engineer, so I just thought safety is one of my areas and I just didn’t
think it seemed safe. And then we had just done about 36 hours without
food and water, and I was on my period and had kind of been complaining
that I had never bled so much in my life. I was dehydrated to start
with, and I thought to go in there, I wouldn’t even last five minutes.
So I just didn’t think it was right, and I didn’t think it seemed
safe. And so I just decided I wouldn’t go.
[Before the sweat
ceremony] I actually went to [my] tepee, and my two other roommates
were getting ready and all nervous and all that. And I just sat down
on the bed and said, “Do I want to do this?” And so I just asked
myself if it’s right for me, and I just felt like no. And then, “Why
would I do it? I would be dizzy in there, and what am I proving?
Nothing really.” And so I just thought, “No, it’s not safe, it’s not
going to be good for me, I am not ready for it. I am totally
dehydrated. And I am bleeding like crazy. So what good could it do.”
My thing was I didn’t go there [sweat ceremony], and I felt guilty
about not having gone. And so I sat there and struggled with not
having done it and all that, and I felt kind of silly at that. It
wasn’t right for me and that’s what I knew, but I should have spoken up.
I am a single mother of two children, and that was also one of the
reasons why I didn’t want to take a risk in that lodge because if
anything happened to me, then it would have been very irresponsible and
selfish I thought. There’s nothing I could experience in there that
would excuse that.
is a story that can be told over and over, but never explained.
Three people are dead because of this story. How they died is
fairly self-evident. Why they died isn’t.
A timeless intrigue of this tragedy can be portrayed by
the moments between the Vision Quest and the eight-round endurance test
of a bogus sweatlodge. Up to those moments, while there had been
some risk, none of James Ray’s activities had or probably could have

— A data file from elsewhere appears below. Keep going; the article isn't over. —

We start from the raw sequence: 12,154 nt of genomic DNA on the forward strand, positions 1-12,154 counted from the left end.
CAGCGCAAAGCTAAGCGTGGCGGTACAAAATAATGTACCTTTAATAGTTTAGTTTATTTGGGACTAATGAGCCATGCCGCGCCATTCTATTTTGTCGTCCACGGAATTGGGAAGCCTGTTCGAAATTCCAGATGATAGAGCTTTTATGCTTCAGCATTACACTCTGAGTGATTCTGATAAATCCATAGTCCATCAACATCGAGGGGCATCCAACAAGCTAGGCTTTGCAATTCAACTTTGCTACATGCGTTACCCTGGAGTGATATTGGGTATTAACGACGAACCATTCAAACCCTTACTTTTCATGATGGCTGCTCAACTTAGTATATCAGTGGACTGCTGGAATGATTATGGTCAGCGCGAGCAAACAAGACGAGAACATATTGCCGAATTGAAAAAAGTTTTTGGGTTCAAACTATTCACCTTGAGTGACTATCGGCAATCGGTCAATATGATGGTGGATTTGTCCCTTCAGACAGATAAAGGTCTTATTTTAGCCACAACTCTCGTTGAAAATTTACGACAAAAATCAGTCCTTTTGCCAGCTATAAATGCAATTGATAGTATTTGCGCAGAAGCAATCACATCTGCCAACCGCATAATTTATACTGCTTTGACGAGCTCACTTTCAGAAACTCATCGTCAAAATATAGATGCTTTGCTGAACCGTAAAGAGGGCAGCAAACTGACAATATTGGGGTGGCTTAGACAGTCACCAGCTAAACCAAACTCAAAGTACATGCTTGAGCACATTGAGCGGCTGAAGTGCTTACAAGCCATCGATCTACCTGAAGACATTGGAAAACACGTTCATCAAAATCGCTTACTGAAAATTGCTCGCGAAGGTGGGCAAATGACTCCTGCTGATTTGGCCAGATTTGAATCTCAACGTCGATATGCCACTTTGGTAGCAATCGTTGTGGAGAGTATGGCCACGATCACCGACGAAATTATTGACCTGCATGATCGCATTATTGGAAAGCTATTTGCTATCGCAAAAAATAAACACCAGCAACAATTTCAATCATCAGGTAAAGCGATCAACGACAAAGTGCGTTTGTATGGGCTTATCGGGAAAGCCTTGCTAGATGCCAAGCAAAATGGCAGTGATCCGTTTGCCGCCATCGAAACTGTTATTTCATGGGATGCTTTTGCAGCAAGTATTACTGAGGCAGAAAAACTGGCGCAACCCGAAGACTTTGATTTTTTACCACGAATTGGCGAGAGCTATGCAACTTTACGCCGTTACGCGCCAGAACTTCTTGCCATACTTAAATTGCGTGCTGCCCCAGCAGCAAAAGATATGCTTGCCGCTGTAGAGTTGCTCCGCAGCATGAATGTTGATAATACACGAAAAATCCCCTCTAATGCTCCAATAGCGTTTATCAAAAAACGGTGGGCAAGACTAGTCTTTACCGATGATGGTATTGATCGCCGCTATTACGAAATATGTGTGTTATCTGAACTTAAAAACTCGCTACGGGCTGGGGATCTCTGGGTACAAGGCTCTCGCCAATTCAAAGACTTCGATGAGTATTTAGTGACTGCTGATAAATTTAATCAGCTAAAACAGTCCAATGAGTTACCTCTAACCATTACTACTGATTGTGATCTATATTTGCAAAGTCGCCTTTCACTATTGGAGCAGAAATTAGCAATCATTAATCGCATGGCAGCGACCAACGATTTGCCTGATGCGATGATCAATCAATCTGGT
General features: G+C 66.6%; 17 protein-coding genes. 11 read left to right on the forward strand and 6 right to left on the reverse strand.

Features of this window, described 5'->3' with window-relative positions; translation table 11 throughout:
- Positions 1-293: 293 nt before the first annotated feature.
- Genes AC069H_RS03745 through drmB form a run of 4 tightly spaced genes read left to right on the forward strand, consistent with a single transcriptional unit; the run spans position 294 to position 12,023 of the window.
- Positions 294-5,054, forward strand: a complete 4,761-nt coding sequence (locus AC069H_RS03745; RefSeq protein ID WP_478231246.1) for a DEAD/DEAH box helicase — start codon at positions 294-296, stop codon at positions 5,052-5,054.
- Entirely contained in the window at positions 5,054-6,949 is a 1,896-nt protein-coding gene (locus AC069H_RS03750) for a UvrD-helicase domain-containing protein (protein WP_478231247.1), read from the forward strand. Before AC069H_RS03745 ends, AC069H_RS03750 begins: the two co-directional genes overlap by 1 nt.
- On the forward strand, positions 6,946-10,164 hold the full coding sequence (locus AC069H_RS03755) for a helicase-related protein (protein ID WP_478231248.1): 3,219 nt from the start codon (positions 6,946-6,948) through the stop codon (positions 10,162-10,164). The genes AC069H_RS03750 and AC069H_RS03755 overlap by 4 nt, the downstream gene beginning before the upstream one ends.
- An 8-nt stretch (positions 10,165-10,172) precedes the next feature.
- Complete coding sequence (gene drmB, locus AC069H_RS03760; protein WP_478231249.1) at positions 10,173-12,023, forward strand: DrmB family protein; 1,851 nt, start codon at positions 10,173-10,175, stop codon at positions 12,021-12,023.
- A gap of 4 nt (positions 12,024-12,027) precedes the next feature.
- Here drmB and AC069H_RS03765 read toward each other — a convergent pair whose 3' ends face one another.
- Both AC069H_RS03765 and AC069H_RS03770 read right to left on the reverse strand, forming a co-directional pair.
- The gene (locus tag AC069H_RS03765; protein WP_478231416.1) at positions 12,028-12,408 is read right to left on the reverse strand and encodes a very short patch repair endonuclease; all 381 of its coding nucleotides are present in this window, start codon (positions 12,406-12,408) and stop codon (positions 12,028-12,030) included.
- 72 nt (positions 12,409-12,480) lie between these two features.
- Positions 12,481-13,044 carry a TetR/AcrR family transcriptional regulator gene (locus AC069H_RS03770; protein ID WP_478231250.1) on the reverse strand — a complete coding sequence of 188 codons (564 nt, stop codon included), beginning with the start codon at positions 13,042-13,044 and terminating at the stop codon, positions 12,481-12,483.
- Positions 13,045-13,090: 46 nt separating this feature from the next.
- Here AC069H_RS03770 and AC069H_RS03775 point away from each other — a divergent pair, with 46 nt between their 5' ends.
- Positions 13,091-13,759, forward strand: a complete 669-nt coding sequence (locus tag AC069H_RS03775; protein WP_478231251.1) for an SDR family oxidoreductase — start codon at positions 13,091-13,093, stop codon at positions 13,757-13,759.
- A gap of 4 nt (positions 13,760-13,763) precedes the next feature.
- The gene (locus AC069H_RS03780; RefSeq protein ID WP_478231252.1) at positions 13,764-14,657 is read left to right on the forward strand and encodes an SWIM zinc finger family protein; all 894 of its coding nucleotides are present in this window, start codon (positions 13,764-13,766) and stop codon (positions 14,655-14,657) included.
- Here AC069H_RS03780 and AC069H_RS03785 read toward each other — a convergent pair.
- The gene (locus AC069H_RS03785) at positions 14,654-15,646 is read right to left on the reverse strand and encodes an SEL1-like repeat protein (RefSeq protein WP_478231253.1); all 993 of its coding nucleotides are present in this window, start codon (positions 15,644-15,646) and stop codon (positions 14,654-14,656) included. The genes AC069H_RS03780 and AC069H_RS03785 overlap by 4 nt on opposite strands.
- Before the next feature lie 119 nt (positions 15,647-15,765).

overwhelmed anyone. But the same inherent flaw that Det. Mike
Poling had sensed as he conducted investigative interviews Else Hafstad
had realized in those moments between the events.
Ms. Hafstad sensed the danger and responded using the very
principles most traditional sweatlodges move through – find clarity of
perception, formulate a response, resolve emotional sensibility, and
respond with integrated action. Yet when she presented that
resolve to her two roommates who felt scared and nauseous, they
responded with blind faith in James Ray. Why?
The clarity of common sense flared up and presented itself
to two anxious people but couldn’t spark the light of good sense in
either one. Why not? Why didn’t one of Else’s roommates
pause, sense the clarity of Else’s perception, formulate a response,
find emotional sensibility, and then respond likewise with a
“no.” If two roommates had decided “no,” then why not the third
one also? And if three Spiritual Warrior participants had
presented themselves to James Ray and his gathering clients and said
they weren’t going to rush into this crazy and intense “sweat lodge,”
would more have responded likewise?
caused everyone to chase after the fanciful impressions Mr. Ray had
conjured for them? Money? Ego? Pride?
Brain-washing? Broken souls? A cult and its cult
leader? The eternal and insatiable human thirst to reach some
unattainable state of existence?
moments between the Vision Quest and James Ray’s bogus sweatlodge, one
person had the insight and the will to say “no,” and the others
didn’t. Explanations abound, but can never fully explain
“Why?” That quality of being human shall always be a